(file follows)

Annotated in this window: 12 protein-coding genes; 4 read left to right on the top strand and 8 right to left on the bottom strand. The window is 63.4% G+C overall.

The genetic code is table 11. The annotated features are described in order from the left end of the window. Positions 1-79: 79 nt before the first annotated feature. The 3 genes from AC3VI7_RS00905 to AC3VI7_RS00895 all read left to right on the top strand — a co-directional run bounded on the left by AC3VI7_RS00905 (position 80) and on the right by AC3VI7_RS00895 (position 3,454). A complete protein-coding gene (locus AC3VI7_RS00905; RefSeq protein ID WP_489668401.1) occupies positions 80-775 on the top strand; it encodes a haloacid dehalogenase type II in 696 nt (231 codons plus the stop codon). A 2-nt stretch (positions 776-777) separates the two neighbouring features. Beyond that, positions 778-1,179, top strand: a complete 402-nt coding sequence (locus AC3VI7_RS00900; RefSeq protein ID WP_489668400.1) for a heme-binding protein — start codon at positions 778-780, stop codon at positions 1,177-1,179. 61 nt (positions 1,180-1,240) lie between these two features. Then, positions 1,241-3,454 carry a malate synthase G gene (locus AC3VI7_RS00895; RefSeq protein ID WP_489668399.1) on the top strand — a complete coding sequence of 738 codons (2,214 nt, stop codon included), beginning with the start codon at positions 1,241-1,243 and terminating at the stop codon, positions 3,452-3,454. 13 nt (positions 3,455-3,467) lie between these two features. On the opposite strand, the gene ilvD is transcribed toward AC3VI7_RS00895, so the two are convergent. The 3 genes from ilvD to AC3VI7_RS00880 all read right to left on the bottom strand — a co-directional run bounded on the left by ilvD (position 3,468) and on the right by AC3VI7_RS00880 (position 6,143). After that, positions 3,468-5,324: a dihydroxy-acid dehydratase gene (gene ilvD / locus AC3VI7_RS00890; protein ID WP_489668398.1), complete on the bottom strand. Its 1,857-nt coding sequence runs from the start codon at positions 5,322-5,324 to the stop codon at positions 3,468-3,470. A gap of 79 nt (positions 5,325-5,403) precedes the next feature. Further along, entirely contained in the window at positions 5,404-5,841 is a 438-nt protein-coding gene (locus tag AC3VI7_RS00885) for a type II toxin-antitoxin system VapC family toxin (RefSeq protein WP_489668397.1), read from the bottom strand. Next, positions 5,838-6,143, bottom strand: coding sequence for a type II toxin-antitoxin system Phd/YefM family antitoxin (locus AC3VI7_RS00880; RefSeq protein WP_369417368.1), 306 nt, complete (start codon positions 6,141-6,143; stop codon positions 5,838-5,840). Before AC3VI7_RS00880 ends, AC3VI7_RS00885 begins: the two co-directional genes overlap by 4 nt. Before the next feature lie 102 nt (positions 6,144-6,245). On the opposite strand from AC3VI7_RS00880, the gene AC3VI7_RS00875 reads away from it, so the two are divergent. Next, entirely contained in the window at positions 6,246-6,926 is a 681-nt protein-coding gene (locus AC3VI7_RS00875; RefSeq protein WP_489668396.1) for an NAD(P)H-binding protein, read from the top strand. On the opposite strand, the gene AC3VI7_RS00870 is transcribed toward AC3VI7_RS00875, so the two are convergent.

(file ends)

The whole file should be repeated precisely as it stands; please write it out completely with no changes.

Annotated in this window: 12 protein-coding genes; 4 read left to right on the top strand and 8 right to left on the bottom strand. The window is 63.4% G+C overall.

The genetic code is table 11. The annotated features are described in order from the left end of the window. Positions 1-79: 79 nt before the first annotated feature. The 3 genes from AC3VI7_RS00905 to AC3VI7_RS00895 all read left to right on the top strand — a co-directional run bounded on the left by AC3VI7_RS00905 (position 80) and on the right by AC3VI7_RS00895 (position 3,454). A complete protein-coding gene (locus AC3VI7_RS00905; RefSeq protein ID WP_489668401.1) occupies positions 80-775 on the top strand; it encodes a haloacid dehalogenase type II in 696 nt (231 codons plus the stop codon). A 2-nt stretch (positions 776-777) separates the two neighbouring features. Beyond that, positions 778-1,179, top strand: a complete 402-nt coding sequence (locus AC3VI7_RS00900; RefSeq protein ID WP_489668400.1) for a heme-binding protein — start codon at positions 778-780, stop codon at positions 1,177-1,179. 61 nt (positions 1,180-1,240) lie between these two features. Then, positions 1,241-3,454 carry a malate synthase G gene (locus AC3VI7_RS00895; RefSeq protein ID WP_489668399.1) on the top strand — a complete coding sequence of 738 codons (2,214 nt, stop codon included), beginning with the start codon at positions 1,241-1,243 and terminating at the stop codon, positions 3,452-3,454. 13 nt (positions 3,455-3,467) lie between these two features. On the opposite strand, the gene ilvD is transcribed toward AC3VI7_RS00895, so the two are convergent. The 3 genes from ilvD to AC3VI7_RS00880 all read right to left on the bottom strand — a co-directional run bounded on the left by ilvD (position 3,468) and on the right by AC3VI7_RS00880 (position 6,143). After that, positions 3,468-5,324: a dihydroxy-acid dehydratase gene (gene ilvD / locus AC3VI7_RS00890; protein ID WP_489668398.1), complete on the bottom strand. Its 1,857-nt coding sequence runs from the start codon at positions 5,322-5,324 to the stop codon at positions 3,468-3,470. A gap of 79 nt (positions 5,325-5,403) precedes the next feature. Further along, entirely contained in the window at positions 5,404-5,841 is a 438-nt protein-coding gene (locus tag AC3VI7_RS00885) for a type II toxin-antitoxin system VapC family toxin (RefSeq protein WP_489668397.1), read from the bottom strand. Next, positions 5,838-6,143, bottom strand: coding sequence for a type II toxin-antitoxin system Phd/YefM family antitoxin (locus AC3VI7_RS00880; RefSeq protein WP_369417368.1), 306 nt, complete (start codon positions 6,141-6,143; stop codon positions 5,838-5,840). Before AC3VI7_RS00880 ends, AC3VI7_RS00885 begins: the two co-directional genes overlap by 4 nt. Before the next feature lie 102 nt (positions 6,144-6,245). On the opposite strand from AC3VI7_RS00880, the gene AC3VI7_RS00875 reads away from it, so the two are divergent. Next, entirely contained in the window at positions 6,246-6,926 is a 681-nt protein-coding gene (locus AC3VI7_RS00875; RefSeq protein WP_489668396.1) for an NAD(P)H-binding protein, read from the top strand. On the opposite strand, the gene AC3VI7_RS00870 is transcribed toward AC3VI7_RS00875, so the two are convergent.